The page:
That is great your husband did that. I bet now others feel more comfortable to do the same thing.
post #50 of 185
Quote:
Originally Posted by mammal_mama View Post
(bolding mine) Exactly! And that kind of trailblazing -- the kind where you're living your life the way you want, and finding ways to make it work for you and your family -- makes a lot more sense than self-sacrificial trailblazing, where you keep working when you really want to stay home, just to forward the feminist cause and force corporate America to realize men have home responsibilities, too.

Why are we always so focused on women having to do what it takes to make the changes? If more men, whether their wives work or stay home, become willing to set boundaries with their employers and carve out situations where they can be active in family life -- well, that seems like a much more reasonable solution.

I think real feminism helps each woman to live the life she wants: it's not feminism if we're giving up we want for "the greater cause": that's martyrdom, the very thing feminism is supposed to be against.
Good points.

Personally, I see this as less a feminist issue and more a labor issue. The historical changes the American work week has undergone in the last 50 years in terms of expectations and hours are ridiculous, especially compared to the rest of the industrialized world.

I think several of you mentioned how the 40 plus hour work week was originally set up in a work/life society where typically a man worked and a woman was at home, supporting him in that role (taking care of all other business).

That just doesn't happen anymore (SAHMing now has a focus on the kids, less housework, you know) and in two income families, it really doesn't work.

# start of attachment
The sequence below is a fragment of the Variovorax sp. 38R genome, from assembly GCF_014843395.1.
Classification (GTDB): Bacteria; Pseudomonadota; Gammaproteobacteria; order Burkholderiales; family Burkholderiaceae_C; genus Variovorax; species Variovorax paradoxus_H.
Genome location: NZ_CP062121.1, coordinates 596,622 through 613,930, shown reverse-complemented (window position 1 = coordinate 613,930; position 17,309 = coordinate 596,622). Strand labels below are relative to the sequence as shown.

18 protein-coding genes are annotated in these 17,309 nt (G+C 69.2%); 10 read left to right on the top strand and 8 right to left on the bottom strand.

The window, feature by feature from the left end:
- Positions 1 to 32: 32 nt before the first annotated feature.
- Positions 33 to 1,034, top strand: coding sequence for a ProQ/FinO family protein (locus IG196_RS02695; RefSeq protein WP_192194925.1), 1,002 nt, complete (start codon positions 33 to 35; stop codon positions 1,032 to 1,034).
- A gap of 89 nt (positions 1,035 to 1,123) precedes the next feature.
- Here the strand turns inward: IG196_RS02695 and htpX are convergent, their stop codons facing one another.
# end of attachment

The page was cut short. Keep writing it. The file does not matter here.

Men and women both need to start chipping away at changing the labor expectations in this country so they are not so imbalanced...hard to do in this current climate of outsourcing, down sizing, and soft economy.
post #51 of 185
Quote:
Originally Posted by Ellien C View Post
My DH took 8 weeks paternity leave (unpaid). First one in his company to do it (under FMLA in the US.) He was a little nervous but had both men and women backing him. FMLAs there - for men and women. Someone's got to be the first man to pony up and say I'm taking 12 weeks off for the birth of my child.
Good for your dh!
post #52 of 185
Quote:
Originally Posted by Spring Flower View Post
Personally, I see this as less a feminist issue and more a labor issue.
Yes. And the more people can see it as a human issue, and not just a women's issue (men are parents, too, and children need both mothers and fathers) -- the better things will get for women, men, and children.
post #53 of 185
Quote:
Originally Posted by mammal_mama View Post
Yes. And the more people can see it as a human issue, and not just a women's issue (men are parents, too, and children need both mothers and fathers) -- the better things will get for women, men, and children.
Absolutely!

post #54 of 185
First of all, I have thoroughly enojoyed this discussion. Posters have done an amazing job of staying possitive and resisting the ever-present urge to be snarky when posting in online discussions. So, let's all give ourselves a pat on the back.

Secondly, y'all have made some very good points against my argument for staying in the workforce because one may not be able to re-enter. You are right that people (both men and women) who have gaps on their resumes need to show up and expect to be hired.

The intention of my post wasn't to say the SAHP couldn't get *any* job, but that they will have major obstacles to finding the kind of job they could have gotten before. After 10 years of SAH, it's not just a matter of dusting off your college degree and buying a new suit. There are major prejudices as well as having your skills "rot" while you are out of the workforce. Volunteer work is NOT viewed as the same as work for pay.